Tasha Hunter – Uptown Business District and Long Beach Arts Council
Written by Lisa Khiev
A soul for the arts, Tasha Hunter grew up in local Inglewood and later transplanted to Long Beach as her career as a filmmaker turned community advocate and more, emerged.
Now, as a full-time mother, executive director of the Uptown Business District, and the president of the Long Beach Arts Council, Tasha’s many roles continue to weave into our city’s involvement in the arts and its people.
Tell us who you are.
I am a mother of three amazing young people… and the executive director of the Uptown Business District. I’m also the president of the Arts Council of Long Beach and a culture heritage commissioner.
How would you describe your role in Long Beach?
Strengthening and enlivening communities through business and arts sustainability. Uptown District is my job, and the Arts Council is my passion and the two weave into each other.
What does it mean to you to be a female leader in today’s society?
I don’t try to be a leader.. I just want to get the job done. I’ve been fortunate with timing, the door has always been open for me. That’s huge to say that I’m a leader…. I just want to do the good work of the people, to serve the underserved, and I want to serve those that have the ability to help others. As a woman? I’ve had some strong women in my life and I continue to keep strong women in my life. What it means to be a woman is finding my own voice and being passionate about the things that are important to me and our city.
Do you find it challenging at times to carry the roles that you do?
The toughest part is coming to terms that I can’t do everything. There’s so much. I have daily motivations that pop up on my phone.. And the one that popped up today is “not all of us can do great things, but we can do small things with great love.” That was by Mother Teresa. That’s how I lead. I tell anecdotes. I tell little stories.
My background is in filmmaking and I also went to school for journalism. Both my bachelors and master degree is in film. Working in film, I’ve worked in large studios, Discovery Channel, BET, .. I’ve done all kinds of different things. And then, when I took a hiatus from the film industry, I worked at a church as a Director of Operations, which is so outside of my comfort zone. They hired me because I know how to take large things and put them together, I also do event planning. So when I came to the church, the pastor told me, “you’re responsible for everything that’s not biblical or sermon-related. I love the fact that you have all this business experience, arts experience, filmmaking experience, leadership experience, but I am going to task you with something. I want you to lead from the heart, as if you are dealing with broken people.” I think that’s the challenging part, to lead from your heart, It’s very human. That was in 2012, it was a transformative moment for me. I was raised by a Marine Dad and a sweet Mother with a background in producing film. So, taking that and leading from the heart is what I’ve done since.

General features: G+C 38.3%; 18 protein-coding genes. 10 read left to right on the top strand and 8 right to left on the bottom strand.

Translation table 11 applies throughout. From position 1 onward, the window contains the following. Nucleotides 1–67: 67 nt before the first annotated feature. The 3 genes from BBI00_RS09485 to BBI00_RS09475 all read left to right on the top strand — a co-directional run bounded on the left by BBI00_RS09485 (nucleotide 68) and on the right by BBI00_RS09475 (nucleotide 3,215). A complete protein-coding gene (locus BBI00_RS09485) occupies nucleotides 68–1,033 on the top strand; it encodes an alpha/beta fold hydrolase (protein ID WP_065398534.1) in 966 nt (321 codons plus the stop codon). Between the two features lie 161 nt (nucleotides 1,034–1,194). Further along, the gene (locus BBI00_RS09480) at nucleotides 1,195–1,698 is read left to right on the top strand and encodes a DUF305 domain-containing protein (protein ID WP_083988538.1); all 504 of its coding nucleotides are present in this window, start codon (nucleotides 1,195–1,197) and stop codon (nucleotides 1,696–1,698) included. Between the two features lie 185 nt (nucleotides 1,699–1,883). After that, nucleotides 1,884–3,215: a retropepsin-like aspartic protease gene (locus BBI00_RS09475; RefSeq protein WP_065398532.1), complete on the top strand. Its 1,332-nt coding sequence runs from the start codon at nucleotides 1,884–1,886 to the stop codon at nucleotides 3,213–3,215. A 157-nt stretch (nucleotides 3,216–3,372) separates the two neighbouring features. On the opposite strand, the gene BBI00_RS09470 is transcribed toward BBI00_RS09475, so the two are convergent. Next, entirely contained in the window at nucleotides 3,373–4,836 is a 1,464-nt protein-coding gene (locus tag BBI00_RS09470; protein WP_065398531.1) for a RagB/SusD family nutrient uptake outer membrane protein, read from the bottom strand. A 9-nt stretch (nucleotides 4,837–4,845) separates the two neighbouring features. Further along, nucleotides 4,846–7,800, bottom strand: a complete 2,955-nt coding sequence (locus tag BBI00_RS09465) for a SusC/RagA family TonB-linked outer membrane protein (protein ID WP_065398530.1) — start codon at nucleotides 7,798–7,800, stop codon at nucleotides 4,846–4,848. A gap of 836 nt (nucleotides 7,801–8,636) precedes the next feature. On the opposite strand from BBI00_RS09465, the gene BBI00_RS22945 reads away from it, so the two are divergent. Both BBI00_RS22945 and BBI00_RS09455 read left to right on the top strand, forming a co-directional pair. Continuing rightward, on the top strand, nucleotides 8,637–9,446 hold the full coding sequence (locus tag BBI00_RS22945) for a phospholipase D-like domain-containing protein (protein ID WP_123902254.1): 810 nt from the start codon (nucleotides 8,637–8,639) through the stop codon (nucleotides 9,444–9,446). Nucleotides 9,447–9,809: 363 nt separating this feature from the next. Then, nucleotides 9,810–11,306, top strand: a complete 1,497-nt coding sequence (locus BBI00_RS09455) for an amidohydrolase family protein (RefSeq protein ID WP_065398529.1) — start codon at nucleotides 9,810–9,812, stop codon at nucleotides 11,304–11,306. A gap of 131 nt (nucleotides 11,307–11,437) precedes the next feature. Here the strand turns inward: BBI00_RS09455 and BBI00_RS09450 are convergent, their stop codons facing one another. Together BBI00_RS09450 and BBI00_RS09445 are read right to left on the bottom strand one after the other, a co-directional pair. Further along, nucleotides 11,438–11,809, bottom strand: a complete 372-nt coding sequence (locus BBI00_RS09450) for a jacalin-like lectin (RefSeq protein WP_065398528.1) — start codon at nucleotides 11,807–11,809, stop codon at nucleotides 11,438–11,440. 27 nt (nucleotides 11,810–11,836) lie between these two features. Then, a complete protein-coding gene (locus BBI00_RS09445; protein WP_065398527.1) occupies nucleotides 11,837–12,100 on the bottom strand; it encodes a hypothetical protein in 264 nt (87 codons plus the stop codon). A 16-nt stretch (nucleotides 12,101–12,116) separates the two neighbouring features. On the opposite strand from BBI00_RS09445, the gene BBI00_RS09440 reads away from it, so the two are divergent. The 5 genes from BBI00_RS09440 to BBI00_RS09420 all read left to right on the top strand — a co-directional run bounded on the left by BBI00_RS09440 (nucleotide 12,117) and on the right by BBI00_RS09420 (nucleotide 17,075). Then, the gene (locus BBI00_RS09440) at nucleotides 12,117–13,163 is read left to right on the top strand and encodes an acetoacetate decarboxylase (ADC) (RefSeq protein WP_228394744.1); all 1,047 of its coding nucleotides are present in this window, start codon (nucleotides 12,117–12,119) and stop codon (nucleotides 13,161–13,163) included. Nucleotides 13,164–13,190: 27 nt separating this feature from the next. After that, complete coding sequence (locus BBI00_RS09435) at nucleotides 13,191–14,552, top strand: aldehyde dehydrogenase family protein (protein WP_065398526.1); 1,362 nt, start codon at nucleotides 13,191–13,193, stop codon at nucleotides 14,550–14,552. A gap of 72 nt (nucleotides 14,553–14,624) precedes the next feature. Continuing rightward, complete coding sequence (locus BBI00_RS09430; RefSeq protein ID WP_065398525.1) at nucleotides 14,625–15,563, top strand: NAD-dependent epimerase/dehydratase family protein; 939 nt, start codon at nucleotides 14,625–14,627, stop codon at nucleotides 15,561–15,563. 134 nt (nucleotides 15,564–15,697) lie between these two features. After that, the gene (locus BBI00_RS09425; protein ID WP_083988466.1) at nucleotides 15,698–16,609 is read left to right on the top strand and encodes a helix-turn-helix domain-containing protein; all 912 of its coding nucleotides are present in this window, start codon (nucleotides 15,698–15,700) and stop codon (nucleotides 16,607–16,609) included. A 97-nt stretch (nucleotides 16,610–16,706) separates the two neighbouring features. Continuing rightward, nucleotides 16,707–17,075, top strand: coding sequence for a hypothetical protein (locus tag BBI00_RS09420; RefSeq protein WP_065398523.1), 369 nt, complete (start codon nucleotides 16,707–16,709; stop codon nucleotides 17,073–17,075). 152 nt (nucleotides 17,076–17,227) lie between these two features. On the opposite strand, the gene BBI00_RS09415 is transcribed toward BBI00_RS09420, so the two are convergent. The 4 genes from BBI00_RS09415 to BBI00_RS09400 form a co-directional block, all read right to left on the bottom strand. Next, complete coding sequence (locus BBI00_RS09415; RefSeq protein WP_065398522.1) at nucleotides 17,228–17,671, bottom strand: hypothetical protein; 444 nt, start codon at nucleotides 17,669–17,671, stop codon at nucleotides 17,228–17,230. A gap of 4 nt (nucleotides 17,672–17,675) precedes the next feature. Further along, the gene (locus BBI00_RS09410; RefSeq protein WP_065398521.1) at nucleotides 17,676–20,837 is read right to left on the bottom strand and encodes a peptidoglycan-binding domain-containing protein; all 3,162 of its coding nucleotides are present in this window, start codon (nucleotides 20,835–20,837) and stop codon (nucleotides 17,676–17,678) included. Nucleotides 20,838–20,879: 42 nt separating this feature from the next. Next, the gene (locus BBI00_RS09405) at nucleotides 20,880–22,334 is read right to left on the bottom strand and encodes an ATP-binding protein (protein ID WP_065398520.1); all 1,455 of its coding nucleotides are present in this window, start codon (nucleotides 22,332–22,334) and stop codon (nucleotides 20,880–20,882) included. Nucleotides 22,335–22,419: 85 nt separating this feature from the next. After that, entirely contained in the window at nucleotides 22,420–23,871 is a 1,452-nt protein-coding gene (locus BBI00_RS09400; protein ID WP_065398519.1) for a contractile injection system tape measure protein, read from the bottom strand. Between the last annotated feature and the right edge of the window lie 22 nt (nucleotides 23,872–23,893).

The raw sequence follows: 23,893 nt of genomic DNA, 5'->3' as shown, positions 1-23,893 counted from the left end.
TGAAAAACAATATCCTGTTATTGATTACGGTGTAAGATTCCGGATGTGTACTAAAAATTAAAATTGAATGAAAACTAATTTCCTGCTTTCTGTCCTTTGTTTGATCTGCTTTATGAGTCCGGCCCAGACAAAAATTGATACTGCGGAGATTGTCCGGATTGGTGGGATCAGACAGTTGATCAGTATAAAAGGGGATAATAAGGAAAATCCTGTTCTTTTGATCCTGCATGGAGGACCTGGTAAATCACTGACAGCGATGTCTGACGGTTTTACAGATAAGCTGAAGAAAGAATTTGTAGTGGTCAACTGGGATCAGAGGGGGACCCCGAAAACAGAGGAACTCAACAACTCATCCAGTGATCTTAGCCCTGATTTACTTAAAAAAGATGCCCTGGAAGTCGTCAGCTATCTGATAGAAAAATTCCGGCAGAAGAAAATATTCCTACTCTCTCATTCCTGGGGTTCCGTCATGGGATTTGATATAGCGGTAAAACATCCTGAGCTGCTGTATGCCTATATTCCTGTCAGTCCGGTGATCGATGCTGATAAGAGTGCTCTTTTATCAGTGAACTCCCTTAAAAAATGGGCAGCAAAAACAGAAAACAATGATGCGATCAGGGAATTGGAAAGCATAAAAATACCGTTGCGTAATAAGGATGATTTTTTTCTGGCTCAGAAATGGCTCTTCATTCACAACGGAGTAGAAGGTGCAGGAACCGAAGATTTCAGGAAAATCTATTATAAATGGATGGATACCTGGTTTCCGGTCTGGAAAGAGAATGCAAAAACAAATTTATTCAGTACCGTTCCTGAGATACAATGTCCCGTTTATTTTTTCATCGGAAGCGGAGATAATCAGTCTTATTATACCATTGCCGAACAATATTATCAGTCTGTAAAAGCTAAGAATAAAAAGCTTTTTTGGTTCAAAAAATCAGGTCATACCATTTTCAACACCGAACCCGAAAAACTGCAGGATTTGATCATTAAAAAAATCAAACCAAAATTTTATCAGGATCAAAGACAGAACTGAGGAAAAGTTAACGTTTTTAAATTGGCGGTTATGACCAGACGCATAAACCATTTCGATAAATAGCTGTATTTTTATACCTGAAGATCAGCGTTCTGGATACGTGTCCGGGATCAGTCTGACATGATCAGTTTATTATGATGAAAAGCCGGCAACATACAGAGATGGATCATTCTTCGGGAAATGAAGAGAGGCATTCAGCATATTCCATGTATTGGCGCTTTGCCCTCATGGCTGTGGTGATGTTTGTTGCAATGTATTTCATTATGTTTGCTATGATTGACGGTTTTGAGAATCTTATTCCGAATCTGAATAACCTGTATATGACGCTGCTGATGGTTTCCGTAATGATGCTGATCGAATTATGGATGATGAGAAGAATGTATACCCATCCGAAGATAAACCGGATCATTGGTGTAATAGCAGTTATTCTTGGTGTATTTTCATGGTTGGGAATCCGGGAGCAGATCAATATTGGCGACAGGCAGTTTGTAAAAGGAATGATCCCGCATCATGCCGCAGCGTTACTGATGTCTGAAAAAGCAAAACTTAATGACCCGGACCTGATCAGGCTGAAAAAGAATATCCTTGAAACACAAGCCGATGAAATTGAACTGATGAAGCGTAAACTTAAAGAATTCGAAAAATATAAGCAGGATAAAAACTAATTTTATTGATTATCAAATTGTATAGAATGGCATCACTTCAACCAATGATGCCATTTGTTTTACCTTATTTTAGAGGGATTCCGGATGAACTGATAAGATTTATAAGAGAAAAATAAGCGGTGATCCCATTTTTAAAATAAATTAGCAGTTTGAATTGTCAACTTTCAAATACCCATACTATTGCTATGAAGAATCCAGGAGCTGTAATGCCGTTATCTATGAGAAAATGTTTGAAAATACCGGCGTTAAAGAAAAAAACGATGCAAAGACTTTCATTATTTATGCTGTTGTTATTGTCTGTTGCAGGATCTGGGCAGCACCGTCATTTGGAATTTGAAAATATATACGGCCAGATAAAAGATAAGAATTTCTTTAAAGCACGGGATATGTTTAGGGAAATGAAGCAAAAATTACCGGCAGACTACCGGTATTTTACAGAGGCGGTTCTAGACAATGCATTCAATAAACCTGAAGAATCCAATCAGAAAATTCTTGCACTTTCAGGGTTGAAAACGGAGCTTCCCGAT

What advice can you give to women aspiring to take on a similar role?
I let them know to be kind, my mother taught me to always be kind. She used to say, “You need to kill a person with kindness” and to this day, I can say I’ve never burned any bridges. Also to humble themselves enough to be able to apologize or find resolution. Taking on a similar role? I would say.. to have a self-care regime in everything you do. The world is so fast-paced. I listen to affirmations every morning – “Speaking to your inner child – you are enough, you are growing, you are everything.” Affirmations, that’s daily self-care. I also fit in the gym but Self-care is our armor.
What are some of the best things about Long Beach, from food to culture?
I grew up in Inglewood, CA, and then we moved to Orange County, then I moved to Long Beach. I love the people and the diversity, It’s like a little UN. I love the food. Also the young people, I used to teach at Long Beach Unified; I still go in once or twice a year to teach. The young people have vision and drive.
And, the art. We have so many different mediums; film festivals, art galleries, and murals. The murals in Long Beach are always telling stories, they’re beautiful.
What are some of your favorite food spots in Long Beach?
I am big on Indian and Thai food. We have two big Indian restaurants here, the Ratash, downtown and Kittara, near Cal State. El Pollo Imperial near the Business District is amazing. I also like Seabirds. I love all the different cultural food options. I’m also very into mom and pops, I like to spend my money at places that are supporting families rather than corporations.
How can we learn more or get involved in the work that you do?
For the business district, we have our Instagram and website at uptownlongbeach.com and the social is @uptownbiz. For Arts Council, we have a website at artslb.org. We have an arts registry asking artists of all genres to go and upload their work. We focus on helping artists to sustain their craft while remaining in the city.
Main projects at Arts Council?
Our main focus now is arts education. We have bigger grants and micro grants for community projects. We’re targeting the schools and teaching students about the cultural arts. Arts Council is always doing something. With Uptown District, we are going through a lot of changes in North Long Beach. A lot of new businesses and developments are coming in the next few years.